Improving workforce and leadership diversity is a key priority for many healthcare organizations, particularly at the executive levels.
Diverse leaders bring a unique understanding of cultural differences that impact health, values and beliefs in addition to the experience of race in America. Diversity and equity became major focal points for many organizations in the aftermath of the racial justice protests of 2020.
Heavy hitters in the industry are doubling down on efforts to hire, train and promote diverse talent. In May, Cleveland Clinic, MetroHealth and University Hospitals joined 14 U.S. health systems to sign the “Impact Workforce Commitment” to increase workforce diversity. Last year, Northwell Health, Intermountain and other health systems formed an alliance sharing best practices and other data around improving workforce diversity, well-being and engagement.
Sanofi launched a NextGen Scholarship program, a global initiative aimed at getting more people from underrepresented communities into the healthcare profession.
Big names in healthcare and pharma industries also are stepping up investments in Black-founded and -led healthcare startups. HCA Healthcare, Eli Lilly and the American Hospital Association, among others, are backing Jumpstart Health Investors to fund Black founder-led healthcare companies across health IT, digital health, tech-enabled services, diagnostic devices and biotech.
Increasing diversity within the healthcare workforce can have a significant impact for patients as well.
There is a growing body of research that shows patients have better health outcomes when their doctors come from similar backgrounds and cultures. As one example, a Stanford study found that Black men are almost 20% more likely to take preventive health measures recommended by Black physicians compared to white physicians. Leading medical groups, such as the National Academy of Medicine, have similarly concluded that increasing racial and ethnic diversity among physicians would markedly improve care, access and life expectancy for minority populations.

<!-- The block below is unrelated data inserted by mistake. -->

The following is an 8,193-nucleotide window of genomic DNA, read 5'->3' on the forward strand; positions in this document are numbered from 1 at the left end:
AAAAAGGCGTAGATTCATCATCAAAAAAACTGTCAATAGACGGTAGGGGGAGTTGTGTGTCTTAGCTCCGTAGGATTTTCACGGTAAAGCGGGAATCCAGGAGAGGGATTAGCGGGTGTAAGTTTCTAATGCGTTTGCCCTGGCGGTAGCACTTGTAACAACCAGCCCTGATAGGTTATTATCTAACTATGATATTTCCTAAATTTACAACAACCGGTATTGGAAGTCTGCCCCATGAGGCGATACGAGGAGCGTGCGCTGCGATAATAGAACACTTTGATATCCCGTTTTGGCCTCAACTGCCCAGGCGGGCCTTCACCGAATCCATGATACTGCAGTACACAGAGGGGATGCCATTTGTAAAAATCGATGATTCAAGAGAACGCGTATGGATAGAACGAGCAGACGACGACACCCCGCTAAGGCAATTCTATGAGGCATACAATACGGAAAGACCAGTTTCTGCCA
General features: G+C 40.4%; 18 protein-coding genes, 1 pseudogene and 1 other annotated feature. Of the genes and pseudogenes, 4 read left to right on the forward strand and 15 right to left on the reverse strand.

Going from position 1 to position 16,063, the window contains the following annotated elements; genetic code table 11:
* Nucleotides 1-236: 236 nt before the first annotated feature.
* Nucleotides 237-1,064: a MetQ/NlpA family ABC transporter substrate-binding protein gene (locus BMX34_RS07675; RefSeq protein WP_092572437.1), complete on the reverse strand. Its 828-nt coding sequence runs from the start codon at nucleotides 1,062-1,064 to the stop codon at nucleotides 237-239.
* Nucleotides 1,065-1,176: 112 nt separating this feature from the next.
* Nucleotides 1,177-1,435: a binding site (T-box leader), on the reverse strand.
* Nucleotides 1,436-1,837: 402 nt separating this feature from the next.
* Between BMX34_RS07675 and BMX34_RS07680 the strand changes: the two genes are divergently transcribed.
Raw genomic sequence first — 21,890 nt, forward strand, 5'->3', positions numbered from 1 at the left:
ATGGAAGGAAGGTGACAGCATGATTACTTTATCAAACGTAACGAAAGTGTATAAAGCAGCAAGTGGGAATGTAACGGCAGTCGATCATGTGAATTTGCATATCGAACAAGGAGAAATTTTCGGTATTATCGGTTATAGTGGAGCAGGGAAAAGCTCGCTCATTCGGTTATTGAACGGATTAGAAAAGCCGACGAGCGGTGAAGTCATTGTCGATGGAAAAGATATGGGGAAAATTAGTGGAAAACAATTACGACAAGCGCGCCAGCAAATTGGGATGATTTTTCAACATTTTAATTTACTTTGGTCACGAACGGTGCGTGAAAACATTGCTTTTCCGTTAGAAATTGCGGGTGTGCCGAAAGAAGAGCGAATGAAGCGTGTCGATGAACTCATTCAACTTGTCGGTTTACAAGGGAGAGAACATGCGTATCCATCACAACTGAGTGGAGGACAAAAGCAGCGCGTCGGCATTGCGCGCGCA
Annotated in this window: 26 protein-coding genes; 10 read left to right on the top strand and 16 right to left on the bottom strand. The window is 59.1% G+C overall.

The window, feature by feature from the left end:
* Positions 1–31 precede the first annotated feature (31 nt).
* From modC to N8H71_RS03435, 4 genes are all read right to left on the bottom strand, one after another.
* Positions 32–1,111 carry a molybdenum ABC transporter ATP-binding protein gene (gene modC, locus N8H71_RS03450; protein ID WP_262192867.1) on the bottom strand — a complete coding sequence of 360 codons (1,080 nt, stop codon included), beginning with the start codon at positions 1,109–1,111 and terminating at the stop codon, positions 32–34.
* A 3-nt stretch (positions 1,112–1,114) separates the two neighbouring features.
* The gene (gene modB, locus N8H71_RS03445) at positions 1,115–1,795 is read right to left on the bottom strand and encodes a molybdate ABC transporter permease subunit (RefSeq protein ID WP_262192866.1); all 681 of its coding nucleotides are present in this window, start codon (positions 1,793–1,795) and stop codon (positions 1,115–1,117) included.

The nation's medical schools are reporting that more Black and Hispanic students, and women, are attending medical school than ever before, according to data from the Association of American Medical Colleges. The number of Black or African American matriculants grew by 9% for this academic year.
But much more work needs to be done. A survey from the American Hospital Association found low turnover and slow diversity gains among the boards of America's hospitals in the past four years.
On the front lines of care, clinicians continue to face racism and discrimination on the job. In a recent survey, 79% of nurses said they had seen or experienced racism and discrimination from patients while 59% said the same regarding their colleagues. The survey also highlighted that while nurses report their organizations are prioritizing diversity, equity and inclusion initiatives, more education and training are necessary.
While the industry continues to grapple with a lack of racial and gender diversity at its highest levels of leadership, we aim to shine a spotlight on some of the critical contributions made by people of color across health systems, physicians' offices, health tech and insurance.
This month and through July, we are putting out the call for nominations to honor 10 leaders across the healthcare industry—from physicians to CEOs to researchers to tech company execs—who are shaping the way healthcare of the future will be delivered.
What are we looking for?
We are seeking leaders who have made a measurable impact on healthcare in the past 12 months and have a demonstrated track record in paving the way forward for everyone. We are looking for examples of innovation, passion and ingenuity that we'll be able to share with leaders across the industry. We will accept nominations for this program from all sectors across healthcare who are part of underrepresented communities including American Indian, Native Alaskan, Hawaiian or Pacific Islander, Asian, African American, Hispanic or Latino.
This is where you come in.
If you know of a minority leader in healthcare you believe is deserving of this honor, fill out the form as best you can below. Nominations are part of our process of assessing who will win the distinction of being one of our Most Influential Minority Executives in Healthcare, and nominees will be judged on professional accomplishments, community leadership and philanthropy as well as awards and milestones.
Forms must be sent in by July 28. Winners will be announced Sept. 11.
Thank you for your help in identifying these leaders.
— Heather Landi, Senior Editor of Fierce Healthcare